My theory was always that Prince was waiting for some sort of Judgement Day. An asteroid would have worked, too. Plunged into darkness, Earth’s survivors would be disconsolate, driven to despair, reduced to their most basic, animal selves. And then Prince would emerge from The Vault, glowing purple (maybe he’d be hovering a bit, too) with a reel-to-reel tape of an unreleased masterwork from 1984 and it would return the earth to its former glory. There seemed to be no other reason for the most talented musician of the past half-century to hold crates of his own work back for that long.
Prince died before Judgement Day which, yes, is still a shock. And it didn’t take long for the question of his estate to come up. This morning, Prince’s sister, Tyka Nelson, confirmed that Prince left no will, leaving any number of questions unanswered.
The first is what will happen to the land that he owned. Between Paisley Park and the surrounding grounds he purchased for family members, Associated Press put that up at 27 million dollars. As for the rest of his money, well, everyone’s just sort of making that up as they go along. Yes, Prince made a lot of money touring and recording—he was an artist with an impeccable and unique business acumen. And, yes, a lot of that money probably got spent in places. So what’s left is somewhere between no dollars and many millions of dollars.
According to AP, Nelson “filed paperwork Tuesday asking a Minneapolis court appoint a special administrator to oversee his estate.” Bremner Trust, who advised Prince on a number of business decisions over the years, have been asked to step in to divide things up.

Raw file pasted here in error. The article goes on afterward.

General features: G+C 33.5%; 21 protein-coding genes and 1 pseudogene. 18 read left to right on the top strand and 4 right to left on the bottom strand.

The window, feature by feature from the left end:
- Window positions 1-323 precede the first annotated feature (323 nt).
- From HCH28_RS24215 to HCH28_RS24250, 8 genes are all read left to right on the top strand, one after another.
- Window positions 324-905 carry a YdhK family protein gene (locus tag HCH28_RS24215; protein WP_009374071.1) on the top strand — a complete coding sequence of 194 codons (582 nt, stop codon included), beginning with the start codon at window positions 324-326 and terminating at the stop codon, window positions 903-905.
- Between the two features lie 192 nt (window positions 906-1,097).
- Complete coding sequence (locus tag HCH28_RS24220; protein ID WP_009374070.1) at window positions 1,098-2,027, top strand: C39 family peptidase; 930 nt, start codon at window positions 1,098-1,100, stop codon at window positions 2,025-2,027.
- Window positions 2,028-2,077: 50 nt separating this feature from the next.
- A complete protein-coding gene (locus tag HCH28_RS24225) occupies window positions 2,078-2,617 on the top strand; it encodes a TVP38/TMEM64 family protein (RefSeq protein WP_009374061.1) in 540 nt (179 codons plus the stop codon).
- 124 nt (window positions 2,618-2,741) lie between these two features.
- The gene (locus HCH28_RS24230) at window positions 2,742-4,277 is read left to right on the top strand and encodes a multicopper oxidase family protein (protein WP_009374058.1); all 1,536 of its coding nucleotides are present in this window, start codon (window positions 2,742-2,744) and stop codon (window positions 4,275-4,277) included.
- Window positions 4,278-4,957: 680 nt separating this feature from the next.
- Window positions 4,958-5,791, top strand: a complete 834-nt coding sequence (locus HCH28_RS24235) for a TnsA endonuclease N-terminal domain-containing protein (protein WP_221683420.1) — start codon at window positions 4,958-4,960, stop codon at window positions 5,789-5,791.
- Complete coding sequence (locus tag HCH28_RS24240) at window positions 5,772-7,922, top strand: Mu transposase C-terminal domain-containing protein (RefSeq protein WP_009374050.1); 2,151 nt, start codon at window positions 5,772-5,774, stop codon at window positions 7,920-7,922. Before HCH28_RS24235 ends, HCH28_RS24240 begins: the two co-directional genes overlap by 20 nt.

But where that leaves the stacks of unreleased music that Prince stored in the vault for the past few decades is no clearer. An interesting piece by Ross Raihala at the Twin Cities Pioneer Press took a look into the issue a couple days ago, citing a soon-to-be published Rolling Stone interview from 2014 in which he said he “didn’t always give the record companies the best song.”
Raihala’s interview with Leisl AuVante, a “longtime Prince friend” is the most revealing, though, and it’s worth taking a moment over.
“I know the loss of control of his work would make him very upset,” she said Friday. “He worked really hard to protect his music and the rights to his music. He was a pioneer in trying to maintain those rights with the advent of the internet. Now, who knows what kind of free-for-all it’s going to become? He would be disappointed by what’s probably going to turn into a circus.”
There were 2.3 million downloads of Prince songs in the last six days—that demand isn’t going anywhere soon. And the desire to crack the vault will only be stoked by the fact that there don’t seem to be any legal provisions in place to protect it. Prince spent a large chunk of his life trying to control his work and legacy; it would be a shame to forget that now he’s gone.